Since the election, a lot of us have given up on the news, as if the apocalypse quietly occurred without us and it was too late to do anything about it. The headlines and villains who were such a daily part of our lives three months ago don't seem to penetrate any more. That's a very dangerous place to be, obviously. Norman Klein, at least, is still writing about it. Check out this new article.

He's not alone. The Bob Dylan show, featuring Amos Lee, Merle Haggard and the Strangers, and Bob Dylan and his new band, came into town Monday night to start off a five night stand on Hollywood and Vine. They brought history -- the history many of us would rather not see -- with them. The show had the feel of a geo-political event, and its spilled out strange hippies and Dylan heads onto Hollywood Blvd. The glitterati in attendance seemed oddly discombobulated by the eccentric self-reliances on display, as old troubadours showed off their nubile young girlfriends, sang of the road, darkness and war and relentlessly rocked the house as if they still believed in the devil after all.

Fronting "the oldest beer joint band in the world," Haggard's strange mix of radical conservative portraiture and marijuana-induced hippy libertarianism brought the crowd to its feet ("Mama Tried," "Wish I Was 30 Again") or left them politely clapping ("Fightin' Side of Me"). He recommended "putting your mind on Bob Dylan" and not listening to George Bush, but sang hymns to the troops boldly conservative and rich with red state paranoia. When Haggard broke into "Okie from Muskogee," only to stop and start it once or twice to illustrate the effects of marijuana on his old man's mind, it was unclear who was the butt of the Lincoln-faced genius' joke. Merle's song-writing continues to flow unabated in these years where culture has pretty much dead-ended, and he writes with grace and humor and pathos about a world many of us would rather not see. Merle came like a warning and a sign of things that are passing away and rising up. The tragedy that he left in his wake was not the tragedy of his own life, but of his country.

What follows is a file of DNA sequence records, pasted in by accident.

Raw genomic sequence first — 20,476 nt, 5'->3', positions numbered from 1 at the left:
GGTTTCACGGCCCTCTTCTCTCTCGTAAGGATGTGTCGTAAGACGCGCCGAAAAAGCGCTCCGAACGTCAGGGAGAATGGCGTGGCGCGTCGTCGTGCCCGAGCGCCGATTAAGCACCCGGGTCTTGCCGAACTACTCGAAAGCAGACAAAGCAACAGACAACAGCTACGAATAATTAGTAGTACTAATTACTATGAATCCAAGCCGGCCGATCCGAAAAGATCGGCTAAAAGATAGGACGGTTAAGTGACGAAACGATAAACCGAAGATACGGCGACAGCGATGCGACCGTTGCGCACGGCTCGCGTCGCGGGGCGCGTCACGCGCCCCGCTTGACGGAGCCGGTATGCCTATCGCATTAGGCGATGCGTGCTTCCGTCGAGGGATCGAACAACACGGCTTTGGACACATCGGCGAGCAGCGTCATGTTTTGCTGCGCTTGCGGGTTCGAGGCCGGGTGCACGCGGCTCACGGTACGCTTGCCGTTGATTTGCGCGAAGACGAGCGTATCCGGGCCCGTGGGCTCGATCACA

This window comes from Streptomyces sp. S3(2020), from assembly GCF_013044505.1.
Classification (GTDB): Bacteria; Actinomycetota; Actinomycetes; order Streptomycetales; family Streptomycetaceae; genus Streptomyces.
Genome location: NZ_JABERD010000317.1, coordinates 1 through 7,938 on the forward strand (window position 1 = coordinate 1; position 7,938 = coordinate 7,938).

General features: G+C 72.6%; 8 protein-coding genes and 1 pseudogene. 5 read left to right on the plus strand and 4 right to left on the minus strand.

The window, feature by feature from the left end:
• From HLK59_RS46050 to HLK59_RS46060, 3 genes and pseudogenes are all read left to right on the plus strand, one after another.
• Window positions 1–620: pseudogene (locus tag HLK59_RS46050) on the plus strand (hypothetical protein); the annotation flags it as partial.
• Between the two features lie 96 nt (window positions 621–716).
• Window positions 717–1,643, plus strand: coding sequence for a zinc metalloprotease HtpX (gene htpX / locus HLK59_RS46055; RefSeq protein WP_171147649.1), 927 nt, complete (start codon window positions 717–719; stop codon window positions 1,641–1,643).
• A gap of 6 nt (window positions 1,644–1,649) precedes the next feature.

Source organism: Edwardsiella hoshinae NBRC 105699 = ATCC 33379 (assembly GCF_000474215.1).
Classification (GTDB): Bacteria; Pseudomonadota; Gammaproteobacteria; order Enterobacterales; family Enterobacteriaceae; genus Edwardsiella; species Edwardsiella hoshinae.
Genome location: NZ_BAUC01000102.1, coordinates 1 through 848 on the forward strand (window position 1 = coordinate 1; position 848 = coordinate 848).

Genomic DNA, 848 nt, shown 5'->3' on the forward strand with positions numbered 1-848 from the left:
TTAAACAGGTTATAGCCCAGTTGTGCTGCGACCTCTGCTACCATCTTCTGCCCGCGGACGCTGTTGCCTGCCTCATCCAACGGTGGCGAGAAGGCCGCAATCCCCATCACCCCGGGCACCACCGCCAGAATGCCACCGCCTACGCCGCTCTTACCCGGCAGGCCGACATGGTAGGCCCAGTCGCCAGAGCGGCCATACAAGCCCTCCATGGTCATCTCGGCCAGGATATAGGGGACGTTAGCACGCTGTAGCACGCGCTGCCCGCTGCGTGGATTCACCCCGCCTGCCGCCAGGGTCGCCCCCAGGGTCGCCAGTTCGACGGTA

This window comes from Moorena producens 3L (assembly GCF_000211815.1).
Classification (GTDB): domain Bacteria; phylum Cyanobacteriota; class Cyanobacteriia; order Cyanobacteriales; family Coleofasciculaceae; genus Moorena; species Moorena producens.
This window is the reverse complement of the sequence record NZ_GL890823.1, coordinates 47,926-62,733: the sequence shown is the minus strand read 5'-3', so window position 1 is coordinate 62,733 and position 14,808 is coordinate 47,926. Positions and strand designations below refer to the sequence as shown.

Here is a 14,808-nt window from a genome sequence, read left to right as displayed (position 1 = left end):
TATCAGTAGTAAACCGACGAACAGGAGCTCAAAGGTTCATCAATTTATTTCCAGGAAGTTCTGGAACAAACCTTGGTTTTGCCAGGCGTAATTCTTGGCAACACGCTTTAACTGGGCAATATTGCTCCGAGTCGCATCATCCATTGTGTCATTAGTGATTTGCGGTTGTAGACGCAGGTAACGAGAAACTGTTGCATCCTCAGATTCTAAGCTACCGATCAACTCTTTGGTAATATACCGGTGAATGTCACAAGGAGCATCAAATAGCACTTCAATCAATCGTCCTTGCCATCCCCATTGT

After Haggard's old-country machismo and piercing confrontation, Bob Dylan emerged in a black suit and five-gallon hat, crouched over an old wooden half-size piano, and seemed at first like a kid. One was reminded of the concerts he played so many years ago in Hibbing high-schools, now banging out "Drifter's Escape" like he'd just discovered Rock n Roll could save his soul and didn't much care about the price. Dylan crouched demonically stage right all night, giving the center generously to a band still clearly learning the songs -- an anomalous grouping of the fresh and weathered, a band eager and capable of rocking hard blues or rolling out sweet country ballads, and clearly eager to follow Dylan's strange and cascading direction. He laughed and gestured and led the rollicking show throughout, but the show itself grew increasingly dark.

"Times They Are A' Changin" is a song that is supposed to mold itself ingeniously to encompass new epochs, but all the times I've seen Dylan sing it it never seemed genuinely to apply. In the 90s, for instance, it would have proved disastrous to any critic's career to be caught "prophecying with pen." But tonight, after Haggard introduced the War so clearly, one saw the song in a whole new light, a warning to a country that is collapsing, to a privileged elite that is simply waiting for the end. "The chance won't come again," Dylan snarled with a terrible Brechtian, mask-like grin. "The old road is rapidly chaaaaaaaaangin..."

The set was simple. Devoted to Love and Theft and JWH country grooves of yesteryear, it cast out horizontal songs that could have gone on for ever, and sometimes seemed to. Dylan rocked hard throughout, banging out his blues like a kabuki voodoo priest; playing harp with one hand and piano with the other. It was a strange and beautiful hardcore show, its tenderest moment an encore cover of Merle's Sing Me Back Home." If it left many fans wishing for hits unheard (the Guy behind us almost blew out my ear yelling for "Handy Dandy"), it left me and Milkblood amazed at Dylan's vivacious, theatrical presence (the mask-like ginning voice and darting black eyes), and the strange vibrant power of rock and roll music to make you wonder what the hell you've been doing recently. Small lines were added here and there ("There's a War goin on" in "High Water") pointing to outside political events, but it was clear we were in Zombie land, where the singer was rocking out to gods we didn't quite understand, completely outside of compromise, that his own war was being waged every single day of his life, that he loved it -- and that we were indeed all damned together.

After the performance, the musicians stood on stage and faced the audience in a line.